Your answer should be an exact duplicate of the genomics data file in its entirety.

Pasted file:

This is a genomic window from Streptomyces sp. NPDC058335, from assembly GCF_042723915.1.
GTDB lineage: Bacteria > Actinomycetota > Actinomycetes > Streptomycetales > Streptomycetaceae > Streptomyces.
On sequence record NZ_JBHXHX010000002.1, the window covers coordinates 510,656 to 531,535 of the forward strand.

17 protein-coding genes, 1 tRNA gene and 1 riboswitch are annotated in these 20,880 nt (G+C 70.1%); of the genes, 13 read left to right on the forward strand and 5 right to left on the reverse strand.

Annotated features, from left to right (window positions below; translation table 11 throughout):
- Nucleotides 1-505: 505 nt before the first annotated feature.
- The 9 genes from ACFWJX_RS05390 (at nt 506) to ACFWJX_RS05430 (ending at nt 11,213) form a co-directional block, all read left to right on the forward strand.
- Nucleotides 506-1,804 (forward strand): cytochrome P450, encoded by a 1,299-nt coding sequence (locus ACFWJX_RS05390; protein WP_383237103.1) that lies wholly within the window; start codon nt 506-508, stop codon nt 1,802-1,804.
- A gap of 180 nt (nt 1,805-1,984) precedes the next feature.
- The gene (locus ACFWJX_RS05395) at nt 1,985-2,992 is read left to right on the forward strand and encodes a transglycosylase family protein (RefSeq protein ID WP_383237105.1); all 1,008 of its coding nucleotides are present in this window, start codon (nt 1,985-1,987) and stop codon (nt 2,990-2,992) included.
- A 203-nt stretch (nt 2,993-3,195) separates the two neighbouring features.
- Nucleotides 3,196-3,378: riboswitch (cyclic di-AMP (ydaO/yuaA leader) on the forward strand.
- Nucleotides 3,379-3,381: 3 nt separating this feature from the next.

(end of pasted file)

This is a genomic window from Streptomyces sp. NPDC058335, from assembly GCF_042723915.1.
GTDB lineage: Bacteria > Actinomycetota > Actinomycetes > Streptomycetales > Streptomycetaceae > Streptomyces.
On sequence record NZ_JBHXHX010000002.1, the window covers coordinates 510,656 to 531,535 of the forward strand.

17 protein-coding genes, 1 tRNA gene and 1 riboswitch are annotated in these 20,880 nt (G+C 70.1%); of the genes, 13 read left to right on the forward strand and 5 right to left on the reverse strand.

Annotated features, from left to right (window positions below; translation table 11 throughout):
- Nucleotides 1-505: 505 nt before the first annotated feature.
- The 9 genes from ACFWJX_RS05390 (at nt 506) to ACFWJX_RS05430 (ending at nt 11,213) form a co-directional block, all read left to right on the forward strand.
- Nucleotides 506-1,804 (forward strand): cytochrome P450, encoded by a 1,299-nt coding sequence (locus ACFWJX_RS05390; protein WP_383237103.1) that lies wholly within the window; start codon nt 506-508, stop codon nt 1,802-1,804.
- A gap of 180 nt (nt 1,805-1,984) precedes the next feature.
- The gene (locus ACFWJX_RS05395) at nt 1,985-2,992 is read left to right on the forward strand and encodes a transglycosylase family protein (RefSeq protein ID WP_383237105.1); all 1,008 of its coding nucleotides are present in this window, start codon (nt 1,985-1,987) and stop codon (nt 2,990-2,992) included.
- A 203-nt stretch (nt 2,993-3,195) separates the two neighbouring features.
- Nucleotides 3,196-3,378: riboswitch (cyclic di-AMP (ydaO/yuaA leader) on the forward strand.
- Nucleotides 3,379-3,381: 3 nt separating this feature from the next.